Example 2: Polio
The global effort to eradicate polio has come down to three countries—Nigeria, Pakistan, and Afghanistan—where immunizing children has proven especially difficult. Gates described how new measurement strategies, such as using technology to map villages and track health workers, are making it possible to reach remote, undocumented communities in these countries.
It makes sense that these measurement strategies should be a part of the solution. But do they represent, “Another story of success driven by better measurement,” as Gates suggests?
Maybe yes, maybe no—the inference from measure to impact is again not warranted, but for different reasons.
In the prior example, Gates was looking back, claiming that actions (in the past) made an impact (in the past) because the actions preceded the impact. In this example, he made that claim that ongoing actions will lead to a future impact because the actions precede the intended impact of eradicating polio. The former was a weak inference, the latter weaker still because it incorporates speculation about the future.
Even if we are willing to trust an inference about an unrealized future in which polio has been eradicated, there is another problem. The measures Gates described are implementation measures. Inferring impact from implementation may be warranted if we have strong faith in a causal mechanism, in this case that contact with remote communities leads to immunization which in turn leads to reduction in the transmission of the disease.
We should have strong faith in second step of this causal mechanism—vaccines work. Unfortunately, we should have doubts about the first step because many who are contacted by health workers refuse immunization. The Bulletin of the World Health Organization reported that parental refusal in some areas around Karachi has been widespread, accounting for 74% of missed immunizations there. It is believed that the reasons for the refusals were fear related to safety and the religious implications of the vaccines. New strategies for mapping and tracking cannot, on the face of it, address these concerns.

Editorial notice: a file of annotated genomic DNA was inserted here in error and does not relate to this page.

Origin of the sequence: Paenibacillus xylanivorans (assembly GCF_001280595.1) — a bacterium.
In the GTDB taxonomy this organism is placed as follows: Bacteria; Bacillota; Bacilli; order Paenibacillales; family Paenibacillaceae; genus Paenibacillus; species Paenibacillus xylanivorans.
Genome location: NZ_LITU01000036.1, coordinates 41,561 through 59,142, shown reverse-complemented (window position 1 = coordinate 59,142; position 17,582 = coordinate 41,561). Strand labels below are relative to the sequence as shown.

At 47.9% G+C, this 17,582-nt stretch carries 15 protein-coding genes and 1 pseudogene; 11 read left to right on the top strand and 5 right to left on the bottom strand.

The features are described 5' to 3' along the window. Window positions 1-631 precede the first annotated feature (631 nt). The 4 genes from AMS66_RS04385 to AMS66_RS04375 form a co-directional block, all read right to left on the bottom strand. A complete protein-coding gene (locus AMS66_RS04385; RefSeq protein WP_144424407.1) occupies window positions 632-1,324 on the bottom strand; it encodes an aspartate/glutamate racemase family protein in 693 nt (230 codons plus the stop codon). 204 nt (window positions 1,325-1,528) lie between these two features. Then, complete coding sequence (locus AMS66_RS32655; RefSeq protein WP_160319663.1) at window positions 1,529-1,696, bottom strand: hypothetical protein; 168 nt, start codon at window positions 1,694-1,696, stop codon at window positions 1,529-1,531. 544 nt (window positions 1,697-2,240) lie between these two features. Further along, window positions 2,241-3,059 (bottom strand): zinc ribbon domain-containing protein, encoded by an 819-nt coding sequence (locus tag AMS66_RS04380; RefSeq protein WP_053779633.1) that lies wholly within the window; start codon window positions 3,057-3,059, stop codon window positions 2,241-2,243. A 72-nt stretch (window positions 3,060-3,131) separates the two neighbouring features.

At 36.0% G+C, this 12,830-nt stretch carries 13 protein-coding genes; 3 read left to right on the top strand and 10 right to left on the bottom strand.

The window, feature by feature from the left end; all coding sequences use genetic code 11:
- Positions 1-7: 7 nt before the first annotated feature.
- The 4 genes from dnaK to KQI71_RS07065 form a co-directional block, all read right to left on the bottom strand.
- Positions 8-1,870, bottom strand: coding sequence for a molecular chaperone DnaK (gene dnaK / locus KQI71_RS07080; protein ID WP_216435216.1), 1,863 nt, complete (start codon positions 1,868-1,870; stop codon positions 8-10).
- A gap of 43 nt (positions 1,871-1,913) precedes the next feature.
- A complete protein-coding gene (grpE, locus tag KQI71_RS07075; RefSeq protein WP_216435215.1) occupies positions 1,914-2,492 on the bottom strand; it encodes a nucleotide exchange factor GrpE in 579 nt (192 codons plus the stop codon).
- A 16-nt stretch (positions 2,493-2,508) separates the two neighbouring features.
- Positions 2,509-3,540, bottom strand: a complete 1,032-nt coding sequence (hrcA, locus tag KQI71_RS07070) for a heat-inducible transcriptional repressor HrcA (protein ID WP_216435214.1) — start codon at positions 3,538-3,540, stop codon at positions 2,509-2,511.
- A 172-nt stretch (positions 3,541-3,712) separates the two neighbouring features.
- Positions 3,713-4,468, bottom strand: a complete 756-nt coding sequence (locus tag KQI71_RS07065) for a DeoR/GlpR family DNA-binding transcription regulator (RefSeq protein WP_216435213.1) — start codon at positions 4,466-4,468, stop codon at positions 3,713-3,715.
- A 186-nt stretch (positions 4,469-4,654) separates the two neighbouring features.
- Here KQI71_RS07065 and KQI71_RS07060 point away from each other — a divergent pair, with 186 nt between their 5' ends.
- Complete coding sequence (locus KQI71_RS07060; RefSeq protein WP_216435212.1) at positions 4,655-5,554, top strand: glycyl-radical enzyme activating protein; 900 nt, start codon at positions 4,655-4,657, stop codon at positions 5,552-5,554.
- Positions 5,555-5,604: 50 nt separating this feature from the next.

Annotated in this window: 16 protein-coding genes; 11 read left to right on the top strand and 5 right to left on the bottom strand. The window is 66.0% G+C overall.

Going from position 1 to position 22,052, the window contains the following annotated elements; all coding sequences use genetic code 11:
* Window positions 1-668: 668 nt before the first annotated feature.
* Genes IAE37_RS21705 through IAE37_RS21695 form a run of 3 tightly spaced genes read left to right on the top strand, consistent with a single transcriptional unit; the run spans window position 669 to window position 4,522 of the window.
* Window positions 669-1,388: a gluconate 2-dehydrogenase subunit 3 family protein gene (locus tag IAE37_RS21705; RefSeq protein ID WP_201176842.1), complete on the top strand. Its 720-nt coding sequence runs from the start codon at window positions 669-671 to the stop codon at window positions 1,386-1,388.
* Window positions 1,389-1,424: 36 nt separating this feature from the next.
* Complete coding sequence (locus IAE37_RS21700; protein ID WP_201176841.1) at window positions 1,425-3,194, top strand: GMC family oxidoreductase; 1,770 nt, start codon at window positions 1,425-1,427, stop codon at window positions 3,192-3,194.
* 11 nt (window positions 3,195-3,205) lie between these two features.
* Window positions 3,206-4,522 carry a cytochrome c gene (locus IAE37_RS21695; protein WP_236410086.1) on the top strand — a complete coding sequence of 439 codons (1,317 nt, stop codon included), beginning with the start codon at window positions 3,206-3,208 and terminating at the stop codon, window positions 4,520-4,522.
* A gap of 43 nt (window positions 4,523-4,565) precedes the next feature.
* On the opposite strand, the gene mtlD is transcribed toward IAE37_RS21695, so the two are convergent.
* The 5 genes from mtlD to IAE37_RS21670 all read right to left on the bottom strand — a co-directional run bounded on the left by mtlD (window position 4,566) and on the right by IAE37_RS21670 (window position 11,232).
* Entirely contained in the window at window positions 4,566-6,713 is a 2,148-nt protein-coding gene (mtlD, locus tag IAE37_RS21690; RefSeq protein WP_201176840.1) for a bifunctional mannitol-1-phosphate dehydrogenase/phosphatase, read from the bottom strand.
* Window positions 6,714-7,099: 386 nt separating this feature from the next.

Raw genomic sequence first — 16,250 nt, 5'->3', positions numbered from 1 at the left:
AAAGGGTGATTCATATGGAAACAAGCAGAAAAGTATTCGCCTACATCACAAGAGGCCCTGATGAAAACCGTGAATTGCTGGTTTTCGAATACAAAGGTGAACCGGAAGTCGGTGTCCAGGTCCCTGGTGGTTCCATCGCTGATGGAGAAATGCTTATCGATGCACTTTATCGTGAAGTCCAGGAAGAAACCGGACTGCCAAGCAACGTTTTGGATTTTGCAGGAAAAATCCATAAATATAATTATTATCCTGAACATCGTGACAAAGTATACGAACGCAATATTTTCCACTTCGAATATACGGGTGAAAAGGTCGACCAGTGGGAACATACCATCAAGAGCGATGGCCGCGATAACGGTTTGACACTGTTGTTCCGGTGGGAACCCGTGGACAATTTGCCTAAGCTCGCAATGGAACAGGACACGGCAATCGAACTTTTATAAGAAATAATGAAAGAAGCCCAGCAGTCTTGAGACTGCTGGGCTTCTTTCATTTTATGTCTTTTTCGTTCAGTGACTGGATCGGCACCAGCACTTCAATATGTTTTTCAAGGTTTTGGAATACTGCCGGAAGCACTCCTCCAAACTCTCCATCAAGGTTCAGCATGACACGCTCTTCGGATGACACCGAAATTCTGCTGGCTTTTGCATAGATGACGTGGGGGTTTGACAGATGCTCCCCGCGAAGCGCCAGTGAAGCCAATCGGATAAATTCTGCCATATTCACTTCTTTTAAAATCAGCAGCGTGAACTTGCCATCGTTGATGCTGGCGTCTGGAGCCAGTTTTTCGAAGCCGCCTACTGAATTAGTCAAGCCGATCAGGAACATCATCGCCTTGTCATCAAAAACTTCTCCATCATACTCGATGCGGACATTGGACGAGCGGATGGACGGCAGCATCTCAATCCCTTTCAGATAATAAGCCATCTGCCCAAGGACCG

So I find it difficult to accept that polio immunization is a story of success driven by measurement. It seems more like a story in which new measures are being used in a strategic manner. That’s laudable—but quite different from what was claimed.
Example 3: Education
The final example Gates provided came from the foundation’s $45 million Measures of Effective Teaching (MET) study. As described in the article, the MET study concluded that multiple measures of teacher effectiveness can be used to improve the way administrators manage school systems and teachers provide instruction. The three measures considered in the study were standardized test scores (transformed into controversial units called value-added scores), student surveys of teacher quality, and scores provided by trained observers of classroom instruction.
The first problem with this example is the inference from measures to construct. Everyone wants more effective teachers, but not everyone defines effectiveness the same way. There are many who disagree with how the construct of teacher effectiveness was defined in the MET study—that a more effective teacher is one who promotes student learning in ways that are reflected by standardized test scores.
Even if we accept the MET study’s narrow construct of teacher effectiveness, we should question whether multiple measures are required to understand it well. As reported by the foundation, all three measures in combination explain about 52% of the variation in teacher effectiveness in math and 26% in English-language arts. Test scores alone (transformed into value-added scores) explain about 48% and 20% of the variation in the math and English-language arts, respectively. The difference is trivial, making the cost of gathering additional survey and observation data difficult to justify.
The second problem is inference from measures to impact. Gates presented Eagle County’s experience as evidence that teacher evaluations improve education. He stated that Eagle County’s teacher evaluation system is “likely one reason why student test scores improved in Eagle County over the past five years.” Why does he believe this is likely? He doesn’t say. I can only respond post hoc ergo propter hoc.
The old chestnut that lack of evidence is not evidence of lacking applies here. Although Gates made inferences that were not well supported by logic and evidence, it doesn’t mean he arrived at the wrong conclusions. Or the right conclusions. All we can do is shrug our shoulders.
And it doesn’t mean we should not be measuring the performance and impact of social enterprises. I believe we should.
It does mean that Gates believes in the effectiveness of potential solutions for which there is little evidence. For someone who is arguing that measurement matters, he is setting a poor example. For someone who has the power to implement solutions on an unprecedented scale, it can also be dangerous.